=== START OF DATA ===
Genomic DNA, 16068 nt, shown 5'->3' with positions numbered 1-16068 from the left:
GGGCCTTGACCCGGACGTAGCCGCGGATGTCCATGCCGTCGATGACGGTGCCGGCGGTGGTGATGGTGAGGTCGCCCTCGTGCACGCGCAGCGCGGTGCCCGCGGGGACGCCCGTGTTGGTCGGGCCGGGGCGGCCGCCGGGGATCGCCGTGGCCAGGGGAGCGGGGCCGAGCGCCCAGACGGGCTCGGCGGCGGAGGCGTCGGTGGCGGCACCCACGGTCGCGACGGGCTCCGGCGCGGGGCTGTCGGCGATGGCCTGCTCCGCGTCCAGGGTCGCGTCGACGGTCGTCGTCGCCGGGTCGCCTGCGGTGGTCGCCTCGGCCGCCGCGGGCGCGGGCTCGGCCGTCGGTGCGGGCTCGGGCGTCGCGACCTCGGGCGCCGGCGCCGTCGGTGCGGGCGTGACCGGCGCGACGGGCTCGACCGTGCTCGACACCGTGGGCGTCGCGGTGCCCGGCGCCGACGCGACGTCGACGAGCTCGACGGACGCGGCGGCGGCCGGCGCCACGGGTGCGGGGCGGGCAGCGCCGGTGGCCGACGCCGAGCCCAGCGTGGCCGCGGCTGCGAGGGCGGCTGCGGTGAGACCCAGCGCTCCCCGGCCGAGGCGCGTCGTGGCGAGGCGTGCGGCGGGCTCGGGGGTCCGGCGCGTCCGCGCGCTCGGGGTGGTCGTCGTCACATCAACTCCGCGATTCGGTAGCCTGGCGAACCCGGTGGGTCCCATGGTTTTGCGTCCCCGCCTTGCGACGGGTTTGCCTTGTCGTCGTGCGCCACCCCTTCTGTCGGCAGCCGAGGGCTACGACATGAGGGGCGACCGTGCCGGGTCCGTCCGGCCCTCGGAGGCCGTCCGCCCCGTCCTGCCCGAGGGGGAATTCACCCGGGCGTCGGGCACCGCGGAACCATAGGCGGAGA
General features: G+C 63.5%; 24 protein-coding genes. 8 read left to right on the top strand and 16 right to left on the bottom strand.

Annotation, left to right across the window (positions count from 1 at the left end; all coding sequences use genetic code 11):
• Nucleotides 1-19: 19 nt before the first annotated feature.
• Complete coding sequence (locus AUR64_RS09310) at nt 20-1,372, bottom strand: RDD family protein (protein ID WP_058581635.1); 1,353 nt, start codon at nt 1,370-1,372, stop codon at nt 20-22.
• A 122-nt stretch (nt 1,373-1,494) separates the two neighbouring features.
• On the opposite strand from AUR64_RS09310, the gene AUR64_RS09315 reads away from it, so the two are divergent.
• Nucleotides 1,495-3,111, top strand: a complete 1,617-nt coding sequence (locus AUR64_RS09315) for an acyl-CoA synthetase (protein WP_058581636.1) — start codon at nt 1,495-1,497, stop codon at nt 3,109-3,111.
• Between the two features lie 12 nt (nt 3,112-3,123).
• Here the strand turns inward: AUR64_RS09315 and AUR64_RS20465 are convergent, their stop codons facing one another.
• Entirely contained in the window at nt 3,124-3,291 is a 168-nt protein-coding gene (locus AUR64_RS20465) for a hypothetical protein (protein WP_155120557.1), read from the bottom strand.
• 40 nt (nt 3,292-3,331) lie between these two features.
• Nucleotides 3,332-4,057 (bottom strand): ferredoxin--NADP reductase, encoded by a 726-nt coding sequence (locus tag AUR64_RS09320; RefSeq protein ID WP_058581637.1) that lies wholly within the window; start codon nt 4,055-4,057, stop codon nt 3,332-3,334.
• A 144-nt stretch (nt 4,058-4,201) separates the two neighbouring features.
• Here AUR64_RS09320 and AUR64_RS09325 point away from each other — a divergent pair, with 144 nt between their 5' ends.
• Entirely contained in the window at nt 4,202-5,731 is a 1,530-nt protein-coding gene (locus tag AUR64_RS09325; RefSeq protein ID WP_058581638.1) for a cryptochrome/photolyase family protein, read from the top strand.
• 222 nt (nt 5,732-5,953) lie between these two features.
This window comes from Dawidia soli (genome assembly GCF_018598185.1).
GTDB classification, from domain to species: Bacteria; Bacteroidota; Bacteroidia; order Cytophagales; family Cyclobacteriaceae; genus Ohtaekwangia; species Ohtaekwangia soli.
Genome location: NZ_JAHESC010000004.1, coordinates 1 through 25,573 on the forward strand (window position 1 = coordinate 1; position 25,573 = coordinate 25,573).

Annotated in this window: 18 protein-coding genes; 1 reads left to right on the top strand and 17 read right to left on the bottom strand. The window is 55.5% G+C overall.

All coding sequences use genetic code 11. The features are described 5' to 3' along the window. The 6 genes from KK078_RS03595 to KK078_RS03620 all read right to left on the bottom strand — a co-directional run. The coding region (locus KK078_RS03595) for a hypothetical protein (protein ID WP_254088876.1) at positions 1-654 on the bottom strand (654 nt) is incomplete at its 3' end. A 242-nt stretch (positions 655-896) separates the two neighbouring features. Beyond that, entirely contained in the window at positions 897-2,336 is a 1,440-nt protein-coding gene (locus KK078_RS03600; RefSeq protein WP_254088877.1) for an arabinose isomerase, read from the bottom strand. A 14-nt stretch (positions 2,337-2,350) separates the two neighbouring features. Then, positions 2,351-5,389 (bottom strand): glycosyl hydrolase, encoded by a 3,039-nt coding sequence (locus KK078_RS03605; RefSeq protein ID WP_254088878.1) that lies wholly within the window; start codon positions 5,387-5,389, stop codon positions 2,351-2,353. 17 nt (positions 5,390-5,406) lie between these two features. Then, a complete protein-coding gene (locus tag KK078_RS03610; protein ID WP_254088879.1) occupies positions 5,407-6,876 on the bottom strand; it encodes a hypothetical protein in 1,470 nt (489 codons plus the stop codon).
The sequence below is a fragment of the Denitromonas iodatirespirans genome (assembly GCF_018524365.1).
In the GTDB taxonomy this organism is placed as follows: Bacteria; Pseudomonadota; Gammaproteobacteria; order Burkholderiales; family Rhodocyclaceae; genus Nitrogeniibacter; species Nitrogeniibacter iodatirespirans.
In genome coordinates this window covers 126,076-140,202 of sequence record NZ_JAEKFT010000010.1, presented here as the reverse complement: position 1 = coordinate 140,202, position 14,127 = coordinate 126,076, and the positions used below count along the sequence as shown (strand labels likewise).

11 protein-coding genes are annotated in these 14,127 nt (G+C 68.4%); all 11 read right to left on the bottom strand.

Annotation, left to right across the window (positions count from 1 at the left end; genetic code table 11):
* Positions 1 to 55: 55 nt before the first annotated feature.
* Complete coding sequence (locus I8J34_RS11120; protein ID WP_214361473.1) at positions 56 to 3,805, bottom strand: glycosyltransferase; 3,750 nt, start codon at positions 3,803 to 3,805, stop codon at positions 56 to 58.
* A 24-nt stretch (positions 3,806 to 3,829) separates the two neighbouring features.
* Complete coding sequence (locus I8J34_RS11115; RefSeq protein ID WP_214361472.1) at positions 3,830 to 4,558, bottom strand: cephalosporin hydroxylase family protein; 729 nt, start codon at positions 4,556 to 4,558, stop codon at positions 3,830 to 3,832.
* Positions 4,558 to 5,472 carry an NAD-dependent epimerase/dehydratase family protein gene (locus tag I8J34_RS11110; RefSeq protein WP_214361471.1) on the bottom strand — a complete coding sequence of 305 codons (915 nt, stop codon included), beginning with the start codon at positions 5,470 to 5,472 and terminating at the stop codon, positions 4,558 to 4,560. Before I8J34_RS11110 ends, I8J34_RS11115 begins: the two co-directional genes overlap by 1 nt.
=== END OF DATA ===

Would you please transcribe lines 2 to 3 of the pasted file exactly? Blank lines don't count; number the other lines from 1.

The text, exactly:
GGGCCTTGACCCGGACGTAGCCGCGGATGTCCATGCCGTCGATGACGGTGCCGGCGGTGGTGATGGTGAGGTCGCCCTCGTGCACGCGCAGCGCGGTGCCCGCGGGGACGCCCGTGTTGGTCGGGCCGGGGCGGCCGCCGGGGATCGCCGTGGCCAGGGGAGCGGGGCCGAGCGCCCAGACGGGCTCGGCGGCGGAGGCGTCGGTGGCGGCACCCACGGTCGCGACGGGCTCCGGCGCGGGGCTGTCGGCGATGGCCTGCTCCGCGTCCAGGGTCGCGTCGACGGTCGTCGTCGCCGGGTCGCCTGCGGTGGTCGCCTCGGCCGCCGCGGGCGCGGGCTCGGCCGTCGGTGCGGGCTCGGGCGTCGCGACCTCGGGCGCCGGCGCCGTCGGTGCGGGCGTGACCGGCGCGACGGGCTCGACCGTGCTCGACACCGTGGGCGTCGCGGTGCCCGGCGCCGACGCGACGTCGACGAGCTCGACGGACGCGGCGGCGGCCGGCGCCACGGGTGCGGGGCGGGCAGCGCCGGTGGCCGACGCCGAGCCCAGCGTGGCCGCGGCTGCGAGGGCGGCTGCGGTGAGACCCAGCGCTCCCCGGCCGAGGCGCGTCGTGGCGAGGCGTGCGGCGGGCTCGGGGGTCCGGCGCGTCCGCGCGCTCGGGGTGGTCGTCGTCACATCAACTCCGCGATTCGGTAGCCTGGCGAACCCGGTGGGTCCCATGGTTTTGCGTCCCCGCCTTGCGACGGGTTTGCCTTGTCGTCGTGCGCCACCCCTTCTGTCGGCAGCCGAGGGCTACGACATGAGGGGCGACCGTGCCGGGTCCGTCCGGCCCTCGGAGGCCGTCCGCCCCGTCCTGCCCGAGGGGGAATTCACCCGGGCGTCGGGCACCGCGGAACCATAGGCGGAGA
General features: G+C 63.5%; 24 protein-coding genes. 8 read left to right on the top strand and 16 right to left on the bottom strand.